Add to existing product

Adding multiplayer with Room Service involves two steps:

  1. (10 minutes) Create an Auth Webhook: a POST-request-accepting HTTP endpoint on your server.
  2. (5 minutes) Install the browser SDK and start building!

Creating an Auth Webhook

Room Service uses your auth setup. To do that, we ask you to create an endpoint that accepts POST requests on your server.

A diagram showing Room Service's servers, your servers, and the user's browser in a triangle. The browser sends a message to your server, which forwards it to Room Service's servers, along with an API key. Room Service's servers respond back to your servers with a short-lived token, which you then pass back to the browser. Then the browser opens a WebSocket connection to Room Service's servers.

By default, this endpoint receives a POST body from the browser SDK containing resources the user would like to access. To authorize the user, we'll forward the message along with our API key and a user id to Room Service via the /provision endpoint.

The following is an example in Node.js/Express, but you can build your route in any language:

1const express = require("express");
2const fetch = require("node-fetch");
3const cors = require("cors");
4const app = express();
5const port = 8080;
9// Replace this with your authorization scheme.
10function isLoggedIn(req) {
11 return true; // for the moment, we'll just let everyone in
14const API_KEY = "___APIKEY___";
15"/my-roomservice", async (req, res) => {
17 if (!isLoggedIn(req)) {
18 return res.send(401);
19 }
21 // In practice, this should be whatever user id YOU use.
22 const user = Math.random().toString(36).substr(2, 9);
23 const body = req.body;
24 const r = await fetch("", {
25 method: "POST",
26 headers: {
27 Authorization: `Bearer: ${API_KEY}`,
28 "Content-Type": "application/json",
29 },
31 body: JSON.stringify({
32 user: user,
33 resources: body.resources,
34 }),
35 });
37 return res.json(await r.json());
40app.listen(port, () => {
41 console.log(`Example app listening at http://localhost:${port}`);

Setting up the browser SDK

Room Service comes with a ~4kb browser library written in TypeScript. Install it with:

1yarn add @roomservice/browser
3// OR
5npm install --save @roomservice/browser

To start, import the SDK and create a new client that points to your Auth Webhook.

1import { RoomService } from '@roomservice/browser';
3const service = new RoomService({
4 auth: '/my-roomservice',

Creating your first room

The key concept of Room Service is the "room". Rooms are like shared folders that hold all your maps, lists, and presence keys inside. If you update something within a room, everyone who's connected to the room will receive the update.

You might create a room for a team, a document, a page, or anything else you'd like.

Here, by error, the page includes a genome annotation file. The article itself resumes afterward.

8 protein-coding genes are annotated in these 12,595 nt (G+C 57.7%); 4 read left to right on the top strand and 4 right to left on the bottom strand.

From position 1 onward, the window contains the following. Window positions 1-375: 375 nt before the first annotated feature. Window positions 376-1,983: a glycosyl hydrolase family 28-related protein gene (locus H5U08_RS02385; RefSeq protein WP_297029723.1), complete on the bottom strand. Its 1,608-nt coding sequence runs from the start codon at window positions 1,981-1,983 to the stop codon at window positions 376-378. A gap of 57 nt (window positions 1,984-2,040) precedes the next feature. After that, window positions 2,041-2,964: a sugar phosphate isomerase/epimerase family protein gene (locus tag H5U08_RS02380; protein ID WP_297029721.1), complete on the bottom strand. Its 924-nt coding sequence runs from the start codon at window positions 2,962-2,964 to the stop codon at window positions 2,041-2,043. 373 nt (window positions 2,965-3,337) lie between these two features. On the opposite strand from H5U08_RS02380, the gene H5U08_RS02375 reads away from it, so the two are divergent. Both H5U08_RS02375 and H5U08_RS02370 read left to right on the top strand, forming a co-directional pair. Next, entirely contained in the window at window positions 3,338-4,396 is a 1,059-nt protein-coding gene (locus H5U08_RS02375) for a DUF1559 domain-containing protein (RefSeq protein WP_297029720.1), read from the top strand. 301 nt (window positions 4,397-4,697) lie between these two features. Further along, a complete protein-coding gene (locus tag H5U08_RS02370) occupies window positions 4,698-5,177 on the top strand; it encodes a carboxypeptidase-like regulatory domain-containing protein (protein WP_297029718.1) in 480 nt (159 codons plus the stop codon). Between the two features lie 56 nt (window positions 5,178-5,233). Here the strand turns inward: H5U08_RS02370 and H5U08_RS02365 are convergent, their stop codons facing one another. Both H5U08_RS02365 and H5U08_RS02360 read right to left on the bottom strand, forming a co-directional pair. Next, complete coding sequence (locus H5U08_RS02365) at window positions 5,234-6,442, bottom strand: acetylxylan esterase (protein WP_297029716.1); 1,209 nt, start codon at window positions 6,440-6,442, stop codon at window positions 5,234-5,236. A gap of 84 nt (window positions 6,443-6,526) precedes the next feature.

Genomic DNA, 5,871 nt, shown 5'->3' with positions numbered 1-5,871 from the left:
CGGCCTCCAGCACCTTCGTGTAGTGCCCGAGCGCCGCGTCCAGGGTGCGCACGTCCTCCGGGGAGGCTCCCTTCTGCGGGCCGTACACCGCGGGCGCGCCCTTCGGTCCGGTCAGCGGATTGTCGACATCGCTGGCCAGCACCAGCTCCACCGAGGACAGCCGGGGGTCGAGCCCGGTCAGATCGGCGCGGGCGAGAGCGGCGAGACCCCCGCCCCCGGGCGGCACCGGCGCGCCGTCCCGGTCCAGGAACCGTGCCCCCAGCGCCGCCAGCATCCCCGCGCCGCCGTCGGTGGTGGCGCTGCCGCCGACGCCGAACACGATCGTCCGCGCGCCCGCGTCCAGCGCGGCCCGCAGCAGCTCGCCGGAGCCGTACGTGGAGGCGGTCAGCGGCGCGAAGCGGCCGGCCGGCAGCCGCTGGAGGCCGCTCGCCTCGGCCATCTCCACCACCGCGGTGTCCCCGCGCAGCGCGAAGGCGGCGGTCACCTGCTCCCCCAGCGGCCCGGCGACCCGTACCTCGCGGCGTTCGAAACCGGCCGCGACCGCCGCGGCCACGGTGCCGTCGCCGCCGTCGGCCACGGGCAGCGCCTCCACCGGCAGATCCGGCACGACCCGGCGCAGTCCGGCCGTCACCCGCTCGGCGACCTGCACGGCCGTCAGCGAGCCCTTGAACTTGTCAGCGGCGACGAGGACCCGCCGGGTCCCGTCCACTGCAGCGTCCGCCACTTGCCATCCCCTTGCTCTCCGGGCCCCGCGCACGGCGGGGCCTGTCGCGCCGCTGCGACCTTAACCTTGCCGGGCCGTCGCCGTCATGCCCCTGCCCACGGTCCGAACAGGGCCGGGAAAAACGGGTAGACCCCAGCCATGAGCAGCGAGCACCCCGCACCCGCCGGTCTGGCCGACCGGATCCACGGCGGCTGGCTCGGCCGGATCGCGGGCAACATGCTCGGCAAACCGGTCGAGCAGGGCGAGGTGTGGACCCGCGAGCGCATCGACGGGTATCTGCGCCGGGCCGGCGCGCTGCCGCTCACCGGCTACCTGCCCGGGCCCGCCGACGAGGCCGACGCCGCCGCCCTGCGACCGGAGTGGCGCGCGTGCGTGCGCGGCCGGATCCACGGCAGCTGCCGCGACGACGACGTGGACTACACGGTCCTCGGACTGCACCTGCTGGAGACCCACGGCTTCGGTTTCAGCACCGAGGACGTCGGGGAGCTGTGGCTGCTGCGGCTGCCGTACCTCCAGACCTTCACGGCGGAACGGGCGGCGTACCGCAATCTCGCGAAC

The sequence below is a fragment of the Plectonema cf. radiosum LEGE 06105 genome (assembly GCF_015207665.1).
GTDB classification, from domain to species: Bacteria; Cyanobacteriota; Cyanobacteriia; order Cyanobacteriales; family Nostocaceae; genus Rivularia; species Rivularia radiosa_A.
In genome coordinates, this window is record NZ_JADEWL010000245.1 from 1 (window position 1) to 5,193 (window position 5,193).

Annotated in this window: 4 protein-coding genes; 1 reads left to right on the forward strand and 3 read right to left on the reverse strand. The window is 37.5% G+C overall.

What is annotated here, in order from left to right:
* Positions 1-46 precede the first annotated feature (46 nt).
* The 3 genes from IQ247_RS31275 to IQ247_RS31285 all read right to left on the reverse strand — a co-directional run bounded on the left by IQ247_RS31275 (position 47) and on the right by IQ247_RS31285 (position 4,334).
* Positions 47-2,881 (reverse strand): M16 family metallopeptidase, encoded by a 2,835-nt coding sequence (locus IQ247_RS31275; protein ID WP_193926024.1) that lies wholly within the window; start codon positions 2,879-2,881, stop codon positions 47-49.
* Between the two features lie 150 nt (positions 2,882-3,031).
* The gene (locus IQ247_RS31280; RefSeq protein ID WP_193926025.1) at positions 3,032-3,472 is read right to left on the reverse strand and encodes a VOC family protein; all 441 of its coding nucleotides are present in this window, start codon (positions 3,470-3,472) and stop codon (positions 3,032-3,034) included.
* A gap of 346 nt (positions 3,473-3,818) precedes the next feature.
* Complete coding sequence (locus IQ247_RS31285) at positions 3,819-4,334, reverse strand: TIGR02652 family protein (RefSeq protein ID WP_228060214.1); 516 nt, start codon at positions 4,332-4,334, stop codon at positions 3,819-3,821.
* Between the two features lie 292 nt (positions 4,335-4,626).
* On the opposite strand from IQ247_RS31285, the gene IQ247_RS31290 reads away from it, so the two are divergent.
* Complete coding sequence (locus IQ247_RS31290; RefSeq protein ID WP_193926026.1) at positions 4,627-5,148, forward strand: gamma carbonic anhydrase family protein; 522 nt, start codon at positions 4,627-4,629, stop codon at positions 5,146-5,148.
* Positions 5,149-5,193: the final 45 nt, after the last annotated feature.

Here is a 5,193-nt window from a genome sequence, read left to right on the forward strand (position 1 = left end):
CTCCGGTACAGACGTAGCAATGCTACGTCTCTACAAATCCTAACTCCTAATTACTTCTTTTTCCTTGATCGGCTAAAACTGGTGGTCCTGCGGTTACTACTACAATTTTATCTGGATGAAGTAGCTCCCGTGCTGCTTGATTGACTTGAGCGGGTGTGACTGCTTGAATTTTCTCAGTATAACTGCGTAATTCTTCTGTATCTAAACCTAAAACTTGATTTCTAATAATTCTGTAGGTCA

1const room = await'nasa');

Working with lists

Room Service comes with several data structures that make updates locally-first, so your app is as fast as possible. Each data structure manages conflicts between users automatically, but this is most obvious in lists.

To create a list, grab one from the room:

1let list = room.list("todos")

Lists (and maps) are immutable, so every change returns a new copy of the list:

1list = list.push("water plants")
2list = list.insertAfter(1, "feed cats")
3list = list.set(1, "feed dogs")

Anytime you make a change to something in Room Service, we'll automatically tell everyone else connected to the room. To get updates, we just have to subscribe to them.

1room.subscribe(list, (nextList) => {
2 // nextList is a new list with the changes applied!

To get data out of the list, we can either convert the whole thing (fast) or get an item directly (faster):

1let todos = list.toArray() // ["water plants", "feed dogs"]
2let first = list.get(0) // "water plants"

And when you need to, you can delete anything from the list:

1list = list.delete(0)

Conflicts are managed automatically

Say Alice deletes the 2nd item in a list, at the same time Bob updates the 3rd item. What happens?

1// Initial list looks like
2// ["cats", "birds", "dogs", "snakes", "fish"]
4// Alice
7// Bob
8list.set(3, "horses")
10// ...After network communication
11// ???

In a normal array, this is undefined behavior. If Alice's network is just a bit faster and she goes first, then Bob is changing "fish" into "horses", which he probably didn't want to do.

In Room Service, this just-works™ the way you'd want it to. Regardless of who's arrives first:

  • Bob will change "snakes" into "horses"
  • Alice will delete "dogs"

This works because Room Service's maps and lists aren't true objects and arrays. They're distributed data structures (CRDT-likes) meant for building multiplayer, with similar interfaces.

Working with maps

Much like lists, Room Service also comes with optimistically updating maps. To create one, just use the room:

1let map ="document")

Like lists, maps are immutable; their update functions return a copy of themselves.

1map = map.set("title", "Cool doc 123")
2map = map.delete("body")

To get updates on maps, just subscribe to them with the room.

1room.subscribe(map, (nextMap) => {
2 // nextMap is a new map with the changes applied!

To get data out of the map, use get.

1map.get("title") // "Cool doc 123"